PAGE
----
Association of a Best-Practice Alert and Prenatal Administration With Tetanus Toxoid, Reduced Diphtheria Toxoid, and Acellular Pertussis Vaccination Rates.

To evaluate how implementation of a best-practice alert, a reminder of clinical guidelines within the electronic medical record, in combination with the recommended change in immunization timing from postpartum to antepartum, affected tetanus toxoid, reduced diphtheria toxoid and acellular pertussis (Tdap) rates, and to examine the association of vaccination with local pertussis attack rates.
A Tdap best-practice alert was introduced into the electronic prenatal charting system in June 2013. The best-practice alert was designed to appear starting at 32 weeks of gestation and to reappear at every subsequent encounter until vaccine acceptance was recorded or delivery occurred. The overall acceptance rate was then compared with postpartum vaccination rates at our institution from the previous year. Records of pertussis cases in children younger than 2 years of age diagnosed since 2012 in Dallas County were also reviewed to correlate local trends with vaccination efforts.
Of the 10,201 women offered Tdap during prenatal care, 9,879 (96.8%) ultimately accepted. This is compared with a 48% (5,064 of 10,600) Tdap postpartum immunization rate in the year prior, before introduction of the best-practice alert. The incidence of pertussis among neonates born to mothers who received prenatal care at Parkland Hospital showed a nonsignificant decline from 13 cases per 10,000 deliveries (19 of 14,834, 95% confidence interval [CI] 7-19) between January 2012 and May 2013 to seven per 10,000 deliveries during the study period (eight of 11,788, 95% CI 2-11, P=.174).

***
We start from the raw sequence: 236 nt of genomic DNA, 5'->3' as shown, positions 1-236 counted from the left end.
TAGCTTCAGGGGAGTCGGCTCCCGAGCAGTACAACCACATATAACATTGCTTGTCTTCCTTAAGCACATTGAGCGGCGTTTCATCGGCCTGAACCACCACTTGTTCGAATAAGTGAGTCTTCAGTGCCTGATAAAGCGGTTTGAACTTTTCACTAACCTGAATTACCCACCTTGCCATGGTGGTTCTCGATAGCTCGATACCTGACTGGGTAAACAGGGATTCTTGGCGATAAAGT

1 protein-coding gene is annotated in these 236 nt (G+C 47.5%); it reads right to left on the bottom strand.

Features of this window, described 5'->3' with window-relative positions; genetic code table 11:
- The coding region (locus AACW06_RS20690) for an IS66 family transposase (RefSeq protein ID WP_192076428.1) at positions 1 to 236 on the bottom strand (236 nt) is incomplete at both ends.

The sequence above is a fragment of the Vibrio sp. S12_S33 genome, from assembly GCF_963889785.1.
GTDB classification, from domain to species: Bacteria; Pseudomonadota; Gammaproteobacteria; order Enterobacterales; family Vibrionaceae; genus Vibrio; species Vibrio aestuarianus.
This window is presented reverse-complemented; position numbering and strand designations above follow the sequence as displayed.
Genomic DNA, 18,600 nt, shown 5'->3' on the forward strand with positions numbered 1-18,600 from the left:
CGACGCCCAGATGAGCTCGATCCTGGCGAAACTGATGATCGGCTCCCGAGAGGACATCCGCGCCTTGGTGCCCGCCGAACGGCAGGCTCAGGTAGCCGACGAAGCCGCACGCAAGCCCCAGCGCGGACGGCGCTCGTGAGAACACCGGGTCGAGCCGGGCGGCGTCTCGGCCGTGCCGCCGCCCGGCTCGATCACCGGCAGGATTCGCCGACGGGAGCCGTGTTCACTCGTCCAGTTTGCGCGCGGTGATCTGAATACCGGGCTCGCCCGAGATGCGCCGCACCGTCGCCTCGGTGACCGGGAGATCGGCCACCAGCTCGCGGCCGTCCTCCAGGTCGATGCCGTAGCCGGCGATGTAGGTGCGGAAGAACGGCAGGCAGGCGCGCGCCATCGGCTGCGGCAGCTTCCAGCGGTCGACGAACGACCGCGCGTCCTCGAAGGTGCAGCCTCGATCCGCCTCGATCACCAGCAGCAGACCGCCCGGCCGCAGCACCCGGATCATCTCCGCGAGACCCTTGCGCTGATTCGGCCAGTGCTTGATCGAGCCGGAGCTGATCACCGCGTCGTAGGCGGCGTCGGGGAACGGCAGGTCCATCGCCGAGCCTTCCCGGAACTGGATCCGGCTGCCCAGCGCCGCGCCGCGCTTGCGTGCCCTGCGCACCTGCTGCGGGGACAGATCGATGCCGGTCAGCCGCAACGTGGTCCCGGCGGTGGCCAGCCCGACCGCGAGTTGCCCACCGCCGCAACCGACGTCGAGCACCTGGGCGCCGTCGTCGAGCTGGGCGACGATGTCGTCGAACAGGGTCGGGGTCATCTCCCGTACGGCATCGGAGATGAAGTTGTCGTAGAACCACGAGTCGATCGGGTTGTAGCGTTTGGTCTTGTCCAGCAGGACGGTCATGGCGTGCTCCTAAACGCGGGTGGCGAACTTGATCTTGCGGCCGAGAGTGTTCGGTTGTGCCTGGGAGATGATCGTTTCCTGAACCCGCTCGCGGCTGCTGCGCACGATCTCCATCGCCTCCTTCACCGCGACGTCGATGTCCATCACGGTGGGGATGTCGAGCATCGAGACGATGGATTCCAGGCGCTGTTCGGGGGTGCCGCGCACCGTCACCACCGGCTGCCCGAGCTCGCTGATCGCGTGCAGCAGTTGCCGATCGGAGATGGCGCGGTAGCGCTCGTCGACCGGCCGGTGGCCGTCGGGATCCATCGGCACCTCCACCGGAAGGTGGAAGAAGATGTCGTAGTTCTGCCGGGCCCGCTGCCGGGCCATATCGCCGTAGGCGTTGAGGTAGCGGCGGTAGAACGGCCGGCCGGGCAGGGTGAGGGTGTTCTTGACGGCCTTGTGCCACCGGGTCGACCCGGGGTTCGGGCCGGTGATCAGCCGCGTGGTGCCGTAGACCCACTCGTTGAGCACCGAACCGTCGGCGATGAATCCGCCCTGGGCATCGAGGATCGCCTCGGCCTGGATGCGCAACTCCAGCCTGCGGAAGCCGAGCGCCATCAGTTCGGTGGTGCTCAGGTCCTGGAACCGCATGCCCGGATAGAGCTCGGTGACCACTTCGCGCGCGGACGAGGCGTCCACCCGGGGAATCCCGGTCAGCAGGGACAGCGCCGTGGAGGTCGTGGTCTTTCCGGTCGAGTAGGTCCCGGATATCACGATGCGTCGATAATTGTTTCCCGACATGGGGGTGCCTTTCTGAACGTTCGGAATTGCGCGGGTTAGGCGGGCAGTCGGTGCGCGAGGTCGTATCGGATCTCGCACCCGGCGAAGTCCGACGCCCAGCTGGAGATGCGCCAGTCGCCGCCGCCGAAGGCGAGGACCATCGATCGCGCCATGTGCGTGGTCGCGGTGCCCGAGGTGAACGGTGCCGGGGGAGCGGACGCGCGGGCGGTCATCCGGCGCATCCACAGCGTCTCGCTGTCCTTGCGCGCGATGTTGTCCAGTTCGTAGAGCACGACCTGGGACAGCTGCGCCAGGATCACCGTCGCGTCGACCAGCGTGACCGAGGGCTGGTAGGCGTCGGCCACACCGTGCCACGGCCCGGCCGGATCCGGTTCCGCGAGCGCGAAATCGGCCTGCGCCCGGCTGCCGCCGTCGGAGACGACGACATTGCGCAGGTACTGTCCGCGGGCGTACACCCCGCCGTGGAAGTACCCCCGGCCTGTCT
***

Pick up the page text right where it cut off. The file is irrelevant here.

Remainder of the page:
The use of a best-practice alert, in concert with the recommended change in timing of maternal vaccination from postpartum to antepartum, was associated with an increase in the Tdap immunization rate to 97%.

Authors:Morgan JL1, Baggari SR, Chung W, Ritch J, McIntire DD, Sheffield JS.
Journal:Obstet Gynecol. 2015